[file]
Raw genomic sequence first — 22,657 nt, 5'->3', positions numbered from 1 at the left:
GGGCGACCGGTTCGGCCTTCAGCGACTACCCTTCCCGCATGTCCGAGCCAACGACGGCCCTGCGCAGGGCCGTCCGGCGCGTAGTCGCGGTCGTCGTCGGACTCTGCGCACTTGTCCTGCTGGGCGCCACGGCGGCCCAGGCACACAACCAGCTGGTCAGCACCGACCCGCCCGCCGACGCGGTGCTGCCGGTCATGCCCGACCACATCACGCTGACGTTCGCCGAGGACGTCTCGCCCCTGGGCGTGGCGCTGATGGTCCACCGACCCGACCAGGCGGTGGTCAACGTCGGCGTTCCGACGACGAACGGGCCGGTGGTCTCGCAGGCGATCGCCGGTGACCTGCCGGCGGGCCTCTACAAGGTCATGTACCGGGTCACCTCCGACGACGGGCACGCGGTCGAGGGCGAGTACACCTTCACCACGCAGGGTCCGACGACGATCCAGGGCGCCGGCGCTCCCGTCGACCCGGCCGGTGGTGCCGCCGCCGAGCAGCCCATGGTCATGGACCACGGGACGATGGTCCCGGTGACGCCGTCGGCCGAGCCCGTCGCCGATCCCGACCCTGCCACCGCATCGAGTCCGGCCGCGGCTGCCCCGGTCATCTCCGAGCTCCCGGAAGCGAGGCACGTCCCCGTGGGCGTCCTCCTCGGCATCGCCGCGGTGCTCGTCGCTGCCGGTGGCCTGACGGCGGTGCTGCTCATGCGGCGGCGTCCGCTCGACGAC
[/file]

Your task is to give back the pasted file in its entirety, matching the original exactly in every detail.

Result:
Raw genomic sequence first — 22,657 nt, 5'->3', positions numbered from 1 at the left:
GGGCGACCGGTTCGGCCTTCAGCGACTACCCTTCCCGCATGTCCGAGCCAACGACGGCCCTGCGCAGGGCCGTCCGGCGCGTAGTCGCGGTCGTCGTCGGACTCTGCGCACTTGTCCTGCTGGGCGCCACGGCGGCCCAGGCACACAACCAGCTGGTCAGCACCGACCCGCCCGCCGACGCGGTGCTGCCGGTCATGCCCGACCACATCACGCTGACGTTCGCCGAGGACGTCTCGCCCCTGGGCGTGGCGCTGATGGTCCACCGACCCGACCAGGCGGTGGTCAACGTCGGCGTTCCGACGACGAACGGGCCGGTGGTCTCGCAGGCGATCGCCGGTGACCTGCCGGCGGGCCTCTACAAGGTCATGTACCGGGTCACCTCCGACGACGGGCACGCGGTCGAGGGCGAGTACACCTTCACCACGCAGGGTCCGACGACGATCCAGGGCGCCGGCGCTCCCGTCGACCCGGCCGGTGGTGCCGCCGCCGAGCAGCCCATGGTCATGGACCACGGGACGATGGTCCCGGTGACGCCGTCGGCCGAGCCCGTCGCCGATCCCGACCCTGCCACCGCATCGAGTCCGGCCGCGGCTGCCCCGGTCATCTCCGAGCTCCCGGAAGCGAGGCACGTCCCCGTGGGCGTCCTCCTCGGCATCGCCGCGGTGCTCGTCGCTGCCGGTGGCCTGACGGCGGTGCTGCTCATGCGGCGGCGTCCGCTCGACGAC